“Second Regiment Bucktail Brigade”

There are two monuments to the 150th Pennsylvania Volunteers on the Gettysburg battlefield. (39.83688° N, 77.25223° W; Tour map: Stone & Meredith Avenues) The main monument is west of town on Stone Avenue. It was dedicatd in 1889 by the State of Pennsylvania. (Google maps to both monuments)

Monument to the 150th Pennsylvania Infantry at Gettysburg

A second monument on Hancock Avenue shows the regiment’s position on July 2 and 3. It was erected by the regiment’s survivors in 1888. (39.810648° N, 77.235518° W; Monument map – Hancock Avenue Pt. 3)

The circle symbol of the First Union Army Corps is featured on both monuments.

The 150th Pennsylvania was commanded at the Battle of Gettysburg by Colonel Langhorn Wister until he took over brigade command on July 1. Lieutenant Colonel Henry S. Huidekoper then took over the regiment until he was wounded. Major Chamberlain having already been wounded, Captain George W. Jones then took command of the regiment.

The 150th Pennsylvania brought almost 400 men to Gettysburg in nine companies.

Company K never served with the regiment in the field. When the regiment first arrived in Washington the company had been detailed as a personal bodyguard to President Lincoln, which continued until the regiment was mustered out. Keep a sharp eye while watching Stephen Spielberg’s Lincoln and you can briefly see a member of Company K, bucktail in his hat, guarding the President.

The Medal of honor as it looked at the time of the Civil War Lieutenant Colonel Huidekoper and Corporal J. Monroe Reisinger of Company H were awarded the Medal of Honor for their actions on July 1st. Huidekoper “While engaged in repelling an attack of the enemy, received a severe wound of the right arm, but instead of retiring remained at the front in command of the regiment” and Reisinger for “Specially brave and meritorious conduct in the face of the enemy. “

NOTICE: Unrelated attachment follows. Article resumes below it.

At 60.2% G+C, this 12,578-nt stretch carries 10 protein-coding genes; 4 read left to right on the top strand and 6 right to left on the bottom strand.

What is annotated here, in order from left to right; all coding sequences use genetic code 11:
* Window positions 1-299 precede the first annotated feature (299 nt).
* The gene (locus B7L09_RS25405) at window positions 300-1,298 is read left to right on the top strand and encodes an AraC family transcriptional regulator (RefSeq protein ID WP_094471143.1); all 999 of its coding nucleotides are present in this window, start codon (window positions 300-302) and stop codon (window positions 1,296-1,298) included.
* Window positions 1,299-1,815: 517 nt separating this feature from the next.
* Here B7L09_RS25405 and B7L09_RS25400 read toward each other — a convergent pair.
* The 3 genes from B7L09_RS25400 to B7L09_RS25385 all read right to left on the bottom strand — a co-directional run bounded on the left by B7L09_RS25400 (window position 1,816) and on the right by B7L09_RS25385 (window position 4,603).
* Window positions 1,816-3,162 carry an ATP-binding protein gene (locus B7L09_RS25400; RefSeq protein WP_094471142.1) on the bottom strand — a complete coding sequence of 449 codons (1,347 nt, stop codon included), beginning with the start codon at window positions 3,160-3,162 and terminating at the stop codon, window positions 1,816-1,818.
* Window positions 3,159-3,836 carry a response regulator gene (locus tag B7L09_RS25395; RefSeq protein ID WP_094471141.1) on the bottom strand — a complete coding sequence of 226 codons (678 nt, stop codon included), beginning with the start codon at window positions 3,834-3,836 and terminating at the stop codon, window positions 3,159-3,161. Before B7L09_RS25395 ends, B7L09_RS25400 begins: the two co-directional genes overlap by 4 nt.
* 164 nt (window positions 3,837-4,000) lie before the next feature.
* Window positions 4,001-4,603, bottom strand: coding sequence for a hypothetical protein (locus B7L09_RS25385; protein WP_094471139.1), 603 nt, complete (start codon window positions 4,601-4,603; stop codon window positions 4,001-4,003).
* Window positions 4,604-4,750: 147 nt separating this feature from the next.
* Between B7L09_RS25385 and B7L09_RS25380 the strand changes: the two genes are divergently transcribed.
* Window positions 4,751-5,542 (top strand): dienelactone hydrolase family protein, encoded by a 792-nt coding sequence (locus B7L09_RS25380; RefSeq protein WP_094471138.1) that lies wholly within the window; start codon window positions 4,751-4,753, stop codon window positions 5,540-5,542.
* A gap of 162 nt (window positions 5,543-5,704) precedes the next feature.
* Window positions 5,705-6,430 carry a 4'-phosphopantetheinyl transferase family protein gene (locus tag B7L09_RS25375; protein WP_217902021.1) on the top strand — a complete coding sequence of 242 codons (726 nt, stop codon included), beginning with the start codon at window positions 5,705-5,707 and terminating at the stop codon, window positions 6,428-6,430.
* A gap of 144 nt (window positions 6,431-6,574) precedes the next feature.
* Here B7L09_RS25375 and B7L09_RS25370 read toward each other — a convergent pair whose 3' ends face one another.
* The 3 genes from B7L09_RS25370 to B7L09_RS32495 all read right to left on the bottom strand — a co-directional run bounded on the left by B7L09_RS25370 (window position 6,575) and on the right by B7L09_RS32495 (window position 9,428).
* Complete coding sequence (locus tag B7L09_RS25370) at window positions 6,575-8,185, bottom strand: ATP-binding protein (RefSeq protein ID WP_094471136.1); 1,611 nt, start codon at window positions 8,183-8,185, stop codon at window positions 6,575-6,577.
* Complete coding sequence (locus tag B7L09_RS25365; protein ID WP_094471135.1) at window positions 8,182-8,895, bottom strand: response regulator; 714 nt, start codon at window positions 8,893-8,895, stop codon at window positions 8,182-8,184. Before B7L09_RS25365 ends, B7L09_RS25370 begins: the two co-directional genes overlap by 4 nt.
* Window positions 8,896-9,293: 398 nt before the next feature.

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See Lt. Colonel Huidekoper’s and Captain Jones’ Official Reports of the 150th Pennsylvania in the Gettysburg Campaign
5th Corps Headquarters Flag 5C-3D

From the front of the Stone Avenue monument:

150th. Penna. Infantry.
(2d. Regt. Bucktail Brigade.)
2d. Brig. 3d. Div. 1st. Corps.

Side view of the Stone Avenue monument to the 150th Pennsylvania Infantry at Gettysburg

Side view of the wide but thin Stone Avenue monument

From the left side:

July 1 The Regiment held this position from 11:30 a.m. to 3:30 p.m. 
Present at Gettysburg 397.
Killed and mortally wounded 53.
Wounded 134.
Captured or missing 77.

From the rear:

This monument marks the most advanced line facing west, occupied by the regiment. Repeated changes of front were made to meet assaults from the north and west and the right wing charged to R.R. cut. In retiring it made several stands and engaged the enemy. Evening of the 2d moved to support the left and held position on Emmitsburg Road. Morning of the 2d moved to left centre and remained until the close of battle.

 From the right side:

Recruited in Philadelphia, Crawford, McKean, and Union Counties.
Mustered in Aug. – Sept. 1862.
Mustered out June 23, 1865.

Monument to the 150th Pennsylvania Infantry at Gettysburg

From the Hancock Avenue monument:

2d. Brigade, 3d. Div. 1st Corps.
July 2d. & 3d. 1863.
Erected by survivors 1888

2d. Regt. Bucktail Brigade
150th. Regt. P.V.

From the left side:

July 1st. This regiment fought near Chambersburg Pike. Beyond the
town, where its monument stands.
Losing 53 killed, 134 wounded and 77 missing.
A total of 264 out of 397 engaged.

From the rear:

July 2d in evening skirmished to Emmitsburg Road in front of this position, recovering two guns. Remained on skirmish line until morning.

From the right side:

July 3d held this position under heavy fire until close of battle.
Recruited in Phila., Crawford, McKean, & Union Counties.
Mustered in Sept. 4, 1862.
Mustered out
June 23, 1865.

See more about the 150th Pennsylvania Volunteer Infantry Regiment in the Civil War